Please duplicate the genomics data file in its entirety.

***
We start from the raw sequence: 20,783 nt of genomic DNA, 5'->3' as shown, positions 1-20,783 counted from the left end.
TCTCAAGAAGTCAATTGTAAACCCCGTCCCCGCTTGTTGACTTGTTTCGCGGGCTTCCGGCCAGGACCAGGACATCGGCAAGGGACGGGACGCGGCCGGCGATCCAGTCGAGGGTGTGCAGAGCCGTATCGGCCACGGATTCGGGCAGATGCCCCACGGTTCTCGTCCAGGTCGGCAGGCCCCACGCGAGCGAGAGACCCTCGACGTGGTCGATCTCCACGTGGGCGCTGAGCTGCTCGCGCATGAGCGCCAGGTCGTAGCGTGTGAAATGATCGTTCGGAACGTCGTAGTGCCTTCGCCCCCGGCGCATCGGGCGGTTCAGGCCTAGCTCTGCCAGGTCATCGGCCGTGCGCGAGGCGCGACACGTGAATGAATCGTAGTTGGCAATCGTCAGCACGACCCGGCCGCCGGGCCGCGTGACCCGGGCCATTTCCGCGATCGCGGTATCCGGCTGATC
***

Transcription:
We start from the raw sequence: 20,783 nt of genomic DNA, 5'->3' as shown, positions 1-20,783 counted from the left end.
TCTCAAGAAGTCAATTGTAAACCCCGTCCCCGCTTGTTGACTTGTTTCGCGGGCTTCCGGCCAGGACCAGGACATCGGCAAGGGACGGGACGCGGCCGGCGATCCAGTCGAGGGTGTGCAGAGCCGTATCGGCCACGGATTCGGGCAGATGCCCCACGGTTCTCGTCCAGGTCGGCAGGCCCCACGCGAGCGAGAGACCCTCGACGTGGTCGATCTCCACGTGGGCGCTGAGCTGCTCGCGCATGAGCGCCAGGTCGTAGCGTGTGAAATGATCGTTCGGAACGTCGTAGTGCCTTCGCCCCCGGCGCATCGGGCGGTTCAGGCCTAGCTCTGCCAGGTCATCGGCCGTGCGCGAGGCGCGACACGTGAATGAATCGTAGTTGGCAATCGTCAGCACGACCCGGCCGCCGGGCCGCGTGACCCGGGCCATTTCCGCGATCGCGGTATCCGGCTGATC